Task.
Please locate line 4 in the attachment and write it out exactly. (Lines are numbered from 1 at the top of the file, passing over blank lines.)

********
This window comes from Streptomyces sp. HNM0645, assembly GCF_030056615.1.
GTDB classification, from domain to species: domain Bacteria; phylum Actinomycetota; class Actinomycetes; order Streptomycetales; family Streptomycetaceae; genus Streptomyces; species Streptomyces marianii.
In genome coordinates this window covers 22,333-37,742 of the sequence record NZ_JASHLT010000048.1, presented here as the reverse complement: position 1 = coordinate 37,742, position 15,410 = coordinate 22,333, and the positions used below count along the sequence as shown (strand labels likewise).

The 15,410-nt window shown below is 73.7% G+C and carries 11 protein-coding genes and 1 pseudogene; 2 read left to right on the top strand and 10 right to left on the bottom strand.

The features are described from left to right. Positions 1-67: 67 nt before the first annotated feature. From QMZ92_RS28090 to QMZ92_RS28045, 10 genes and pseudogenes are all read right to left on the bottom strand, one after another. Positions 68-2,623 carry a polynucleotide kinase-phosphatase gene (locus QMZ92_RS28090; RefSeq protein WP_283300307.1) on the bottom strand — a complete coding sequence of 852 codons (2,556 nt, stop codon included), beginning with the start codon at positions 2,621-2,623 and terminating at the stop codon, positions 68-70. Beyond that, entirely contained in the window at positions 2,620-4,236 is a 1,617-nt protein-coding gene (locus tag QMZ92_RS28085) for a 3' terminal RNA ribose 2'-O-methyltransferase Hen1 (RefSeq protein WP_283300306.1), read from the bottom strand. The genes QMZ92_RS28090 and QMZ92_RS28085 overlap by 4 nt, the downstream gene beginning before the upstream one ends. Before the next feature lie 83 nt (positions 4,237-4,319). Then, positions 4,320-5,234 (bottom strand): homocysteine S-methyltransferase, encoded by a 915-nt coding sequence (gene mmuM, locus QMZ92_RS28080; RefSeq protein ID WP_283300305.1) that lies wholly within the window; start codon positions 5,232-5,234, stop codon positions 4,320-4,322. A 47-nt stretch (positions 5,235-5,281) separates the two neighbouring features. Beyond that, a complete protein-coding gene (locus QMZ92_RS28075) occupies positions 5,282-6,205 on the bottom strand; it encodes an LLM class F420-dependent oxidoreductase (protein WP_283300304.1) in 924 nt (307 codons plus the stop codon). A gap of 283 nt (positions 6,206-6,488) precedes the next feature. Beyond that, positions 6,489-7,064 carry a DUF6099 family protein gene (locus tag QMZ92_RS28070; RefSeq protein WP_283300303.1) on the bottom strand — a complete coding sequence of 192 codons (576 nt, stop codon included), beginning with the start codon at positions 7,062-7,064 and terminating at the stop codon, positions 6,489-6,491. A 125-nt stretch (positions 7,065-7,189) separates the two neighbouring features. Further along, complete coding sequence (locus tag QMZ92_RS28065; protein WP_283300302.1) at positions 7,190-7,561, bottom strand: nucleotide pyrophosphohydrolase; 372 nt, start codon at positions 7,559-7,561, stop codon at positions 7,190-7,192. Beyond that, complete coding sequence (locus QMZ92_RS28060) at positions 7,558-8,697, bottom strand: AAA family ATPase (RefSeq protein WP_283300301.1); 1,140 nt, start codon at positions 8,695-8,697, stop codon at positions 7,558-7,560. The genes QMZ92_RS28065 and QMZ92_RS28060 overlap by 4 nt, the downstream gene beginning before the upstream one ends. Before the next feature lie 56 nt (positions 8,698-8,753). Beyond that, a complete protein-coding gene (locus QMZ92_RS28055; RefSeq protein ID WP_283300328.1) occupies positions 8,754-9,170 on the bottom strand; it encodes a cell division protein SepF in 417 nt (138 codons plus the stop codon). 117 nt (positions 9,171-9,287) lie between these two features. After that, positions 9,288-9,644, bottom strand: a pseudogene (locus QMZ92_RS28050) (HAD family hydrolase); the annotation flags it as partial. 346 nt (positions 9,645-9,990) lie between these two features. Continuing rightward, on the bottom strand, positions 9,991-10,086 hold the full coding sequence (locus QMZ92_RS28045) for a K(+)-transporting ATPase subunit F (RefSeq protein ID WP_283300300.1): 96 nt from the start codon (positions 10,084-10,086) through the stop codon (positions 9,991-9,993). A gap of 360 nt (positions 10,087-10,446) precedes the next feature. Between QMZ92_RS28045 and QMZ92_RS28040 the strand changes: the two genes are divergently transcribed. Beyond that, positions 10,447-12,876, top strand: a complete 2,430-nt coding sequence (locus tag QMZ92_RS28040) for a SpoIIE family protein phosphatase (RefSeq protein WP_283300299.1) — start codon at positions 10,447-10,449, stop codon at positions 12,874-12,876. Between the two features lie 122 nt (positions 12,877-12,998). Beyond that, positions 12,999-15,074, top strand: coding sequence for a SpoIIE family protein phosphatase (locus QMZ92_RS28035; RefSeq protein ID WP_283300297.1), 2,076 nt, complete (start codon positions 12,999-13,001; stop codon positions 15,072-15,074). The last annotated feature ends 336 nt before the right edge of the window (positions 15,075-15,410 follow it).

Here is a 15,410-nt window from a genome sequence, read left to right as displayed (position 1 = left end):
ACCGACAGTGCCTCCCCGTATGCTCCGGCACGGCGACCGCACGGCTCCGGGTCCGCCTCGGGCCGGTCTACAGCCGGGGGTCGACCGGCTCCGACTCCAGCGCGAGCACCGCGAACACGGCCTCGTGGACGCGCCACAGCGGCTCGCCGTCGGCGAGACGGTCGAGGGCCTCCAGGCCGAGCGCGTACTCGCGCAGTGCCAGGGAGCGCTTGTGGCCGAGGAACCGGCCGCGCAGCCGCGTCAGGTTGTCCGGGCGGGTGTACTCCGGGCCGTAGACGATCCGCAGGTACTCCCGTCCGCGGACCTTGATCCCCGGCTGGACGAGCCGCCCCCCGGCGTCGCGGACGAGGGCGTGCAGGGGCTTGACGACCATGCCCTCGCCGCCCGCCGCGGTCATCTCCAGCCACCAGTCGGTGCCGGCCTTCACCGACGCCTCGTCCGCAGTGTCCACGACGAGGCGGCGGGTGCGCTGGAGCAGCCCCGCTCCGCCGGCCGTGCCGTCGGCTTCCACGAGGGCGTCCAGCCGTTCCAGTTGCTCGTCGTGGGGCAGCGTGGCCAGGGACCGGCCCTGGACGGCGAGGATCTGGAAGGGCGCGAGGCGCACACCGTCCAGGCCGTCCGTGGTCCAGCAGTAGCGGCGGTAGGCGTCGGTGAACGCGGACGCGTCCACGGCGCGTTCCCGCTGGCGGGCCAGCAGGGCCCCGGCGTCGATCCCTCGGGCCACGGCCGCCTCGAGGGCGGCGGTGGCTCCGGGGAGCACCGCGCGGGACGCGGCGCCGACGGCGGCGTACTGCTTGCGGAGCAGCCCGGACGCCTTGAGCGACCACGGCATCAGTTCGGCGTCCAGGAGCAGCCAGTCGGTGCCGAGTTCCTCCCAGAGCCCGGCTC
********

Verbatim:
The 15,410-nt window shown below is 73.7% G+C and carries 11 protein-coding genes and 1 pseudogene; 2 read left to right on the top strand and 10 right to left on the bottom strand.